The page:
What Happens To Your Body (Good + Bad) When You Skydive?
Wednesday, January 19, 2022
Skydiving cannot possibly be all positive and no negative, right? We can all agree that jumping from an airplane is awesome, but surely there are some risks, conditions, or short- or long-term after-effects that nobody tells you about upfront…
It’s normal for the mind to be full of questions before such a mega life event. After all, humans are essentially monkeys that only figured out flight relatively recently. How can we be sure about any of it? Is skydiving hard on your body? What does skydiving do to the brain…is skydiving good for your mental health? How often do parachutes fail? Is skydiving bad for your heart? Will I feel weird after skydiving?
So many questions…and, fortunately, lots of answers! Let’s get into it!
Good Things About Skydiving
You Feel Accomplished
Skydiving can be scary to do for the first time, and meeting the moment head-on will make you feel accomplished basically forever. The best part about facing your fear and anxiety about skydiving is that the scariest part happens right when you exit the plane. As soon as you are through the door and out in the big blue sky, your fear melts away. All you know now is the total joy of freefall.
You Feel Amazing
A big adrenaline dump feels good, and there is perhaps no better way to achieve this than to leap from the open door of an aircraft. ‘Fight or flight’ mode is built into humans to protect us from danger, by flooding our physical and mental systems with natural chemicals that allow us to function at our very best. The serotonin and dopamine released during a skydive can have an immediate effect on your overall mood by stimulating increased blood flow and an elevated heart rate, plus provide a lingering boost to your physical and mental wellbeing.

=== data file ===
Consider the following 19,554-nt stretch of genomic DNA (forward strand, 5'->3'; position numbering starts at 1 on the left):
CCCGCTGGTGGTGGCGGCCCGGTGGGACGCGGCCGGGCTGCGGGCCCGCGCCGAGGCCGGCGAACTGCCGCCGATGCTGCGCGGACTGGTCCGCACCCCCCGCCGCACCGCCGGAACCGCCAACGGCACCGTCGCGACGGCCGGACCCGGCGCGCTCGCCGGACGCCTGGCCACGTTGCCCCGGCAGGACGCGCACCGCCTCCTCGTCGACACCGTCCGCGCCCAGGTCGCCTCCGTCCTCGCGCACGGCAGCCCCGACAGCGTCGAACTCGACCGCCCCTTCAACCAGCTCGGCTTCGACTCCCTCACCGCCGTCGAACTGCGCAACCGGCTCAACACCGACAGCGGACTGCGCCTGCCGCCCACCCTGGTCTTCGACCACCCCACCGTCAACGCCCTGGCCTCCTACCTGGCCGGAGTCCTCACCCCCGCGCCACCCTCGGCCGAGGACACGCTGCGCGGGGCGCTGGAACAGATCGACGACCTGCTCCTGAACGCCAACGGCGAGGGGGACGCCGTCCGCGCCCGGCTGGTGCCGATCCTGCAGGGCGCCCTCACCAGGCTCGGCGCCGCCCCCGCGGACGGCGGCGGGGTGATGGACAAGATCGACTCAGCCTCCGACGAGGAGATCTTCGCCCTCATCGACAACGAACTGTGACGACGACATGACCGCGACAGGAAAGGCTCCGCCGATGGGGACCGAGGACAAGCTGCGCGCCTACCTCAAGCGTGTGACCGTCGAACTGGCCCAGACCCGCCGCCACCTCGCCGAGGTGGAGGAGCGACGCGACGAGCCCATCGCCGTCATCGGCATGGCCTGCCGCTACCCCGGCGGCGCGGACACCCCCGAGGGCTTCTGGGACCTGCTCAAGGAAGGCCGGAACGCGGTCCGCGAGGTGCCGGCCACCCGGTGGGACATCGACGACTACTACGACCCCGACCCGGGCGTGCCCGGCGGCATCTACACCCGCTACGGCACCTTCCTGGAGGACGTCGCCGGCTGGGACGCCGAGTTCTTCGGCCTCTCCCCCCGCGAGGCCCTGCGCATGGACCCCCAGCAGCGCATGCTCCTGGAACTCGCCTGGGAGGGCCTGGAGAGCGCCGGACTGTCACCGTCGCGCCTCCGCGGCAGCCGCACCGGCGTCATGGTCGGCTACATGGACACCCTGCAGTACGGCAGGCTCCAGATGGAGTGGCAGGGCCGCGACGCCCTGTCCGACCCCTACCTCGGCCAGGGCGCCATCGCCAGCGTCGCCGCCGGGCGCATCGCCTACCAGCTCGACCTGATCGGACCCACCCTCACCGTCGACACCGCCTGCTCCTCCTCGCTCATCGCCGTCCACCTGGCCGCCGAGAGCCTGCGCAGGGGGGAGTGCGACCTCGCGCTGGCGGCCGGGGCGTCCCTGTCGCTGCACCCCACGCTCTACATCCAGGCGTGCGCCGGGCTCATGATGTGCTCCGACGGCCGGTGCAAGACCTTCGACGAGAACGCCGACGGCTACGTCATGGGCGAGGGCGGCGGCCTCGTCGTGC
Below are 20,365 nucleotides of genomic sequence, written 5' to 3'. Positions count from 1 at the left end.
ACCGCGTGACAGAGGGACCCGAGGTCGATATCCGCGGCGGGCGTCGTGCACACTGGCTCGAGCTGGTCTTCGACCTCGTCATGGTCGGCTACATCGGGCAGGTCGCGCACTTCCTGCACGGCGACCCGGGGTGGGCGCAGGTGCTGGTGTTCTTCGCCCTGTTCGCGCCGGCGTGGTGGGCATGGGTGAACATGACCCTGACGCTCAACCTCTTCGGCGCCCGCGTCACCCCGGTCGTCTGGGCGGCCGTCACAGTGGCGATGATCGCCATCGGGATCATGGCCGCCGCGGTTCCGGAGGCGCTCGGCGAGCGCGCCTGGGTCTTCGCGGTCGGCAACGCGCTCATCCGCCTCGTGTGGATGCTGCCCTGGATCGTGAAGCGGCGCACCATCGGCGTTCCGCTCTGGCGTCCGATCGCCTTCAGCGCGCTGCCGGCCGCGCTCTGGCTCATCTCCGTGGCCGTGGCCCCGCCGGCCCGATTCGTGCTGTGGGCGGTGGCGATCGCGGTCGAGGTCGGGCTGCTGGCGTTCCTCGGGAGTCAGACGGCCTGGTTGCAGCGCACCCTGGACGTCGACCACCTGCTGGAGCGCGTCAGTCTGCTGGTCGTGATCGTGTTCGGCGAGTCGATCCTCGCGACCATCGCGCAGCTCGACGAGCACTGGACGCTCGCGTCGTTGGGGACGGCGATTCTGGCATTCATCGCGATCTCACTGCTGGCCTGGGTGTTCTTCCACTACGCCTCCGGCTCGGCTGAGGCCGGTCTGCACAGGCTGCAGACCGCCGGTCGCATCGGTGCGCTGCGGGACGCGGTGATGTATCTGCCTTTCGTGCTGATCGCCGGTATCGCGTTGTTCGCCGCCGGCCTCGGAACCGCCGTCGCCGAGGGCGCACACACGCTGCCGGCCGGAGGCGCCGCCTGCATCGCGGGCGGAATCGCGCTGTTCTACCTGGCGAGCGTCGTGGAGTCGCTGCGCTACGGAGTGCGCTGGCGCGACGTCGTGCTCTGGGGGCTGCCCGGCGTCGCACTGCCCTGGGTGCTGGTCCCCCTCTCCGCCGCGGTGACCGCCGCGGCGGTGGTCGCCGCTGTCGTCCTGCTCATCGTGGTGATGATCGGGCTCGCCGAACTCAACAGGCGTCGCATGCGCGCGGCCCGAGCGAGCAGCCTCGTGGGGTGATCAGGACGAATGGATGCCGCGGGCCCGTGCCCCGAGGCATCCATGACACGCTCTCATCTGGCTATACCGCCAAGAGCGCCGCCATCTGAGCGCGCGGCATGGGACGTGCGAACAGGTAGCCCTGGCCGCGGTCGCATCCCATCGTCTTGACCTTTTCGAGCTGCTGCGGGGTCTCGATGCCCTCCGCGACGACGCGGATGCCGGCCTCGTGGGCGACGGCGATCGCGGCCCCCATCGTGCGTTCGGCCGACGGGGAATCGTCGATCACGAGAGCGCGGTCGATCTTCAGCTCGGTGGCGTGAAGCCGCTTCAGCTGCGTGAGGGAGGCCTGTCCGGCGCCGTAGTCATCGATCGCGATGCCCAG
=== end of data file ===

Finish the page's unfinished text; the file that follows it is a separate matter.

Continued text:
You Gain Perspective
Skydiving serves up an epic adventure that many people find to be profound. Even a single jump (and if you go on to do many, then especially the first jump) can alter the way you see the world and move within it. When you do the impossible and fly, you recognize that you have the potential to overcome other challenges and anxiety-inducing obstacles. Want that job? Apply! Want to take that trip? Go! Want to ask that special someone an extra special question? Do it! The world is your oyster.
Potentially Bad Things About Skydiving
You Go High (Heights Can Be Scary)
For many people, acrophobia – or the fear of heights – is connected to the feeling of being unsafe while standing on something high up. What if you slip off the cliff? Or fall over the railing on the balcony?
Here’s the thing: when you skydive, the goal is to jump…and you cannot fall by accident once you are already falling on purpose. And – bonus – you don’t feel like you’re falling at all! Freefall feels like floating. You might also be surprised at how comfortable and confident you feel during freefall. Once your highly-trained tandem instructor deploys the parachute, you hang securely by your shoulders – still, no falling involved.
You Go Fast (Motion Sickness Is Real)
You’re worried about nausea and vomit; totally normal. Good news: skydiving doesn’t feel like riding a hair-raising, stomach-dropping roller coaster. It’s actually very smooth. The exit from the plane into freefall is a graceful transfer of momentum. The deployment of the parachute is purposefully gradual. And the parachute flight is peaceful and serene (unless you ask your instructor to go wild). The key to keeping your food down and the fun factor up is to eat normally and stay hydrated.
You Need Gear (Malfunctions Happen)
In the way-back days, skydiving was a bit of a gamble. You jumped with round, military surplus parachutes that took you where the wind blew. Nope. Not any more.
Modern-day skydiving equipment is high-tech, meticulously tested, and equipped with sophisticated safety systems. Parachutes and harnesses are reliable and durable and can complete hundreds and thousands of jumps. Everything has regular maintenance cycles to ensure tip-top shape. Malfunctions are, in fact, rare. Case in point, the USPA (United States Parachute Association) – our country’s authority on skydiving safety – reported that 2021 was statistically one of the safest years in skydiving history.
Nerves happen – don’t let them rain on your parade! Set yourself up for success by arriving at the dropzone on time, well-rested, 100% sober, with food in your belly and water close at hand. YOU CAN DO THIS! Give yourself a gift that will keep on giving – let’s go!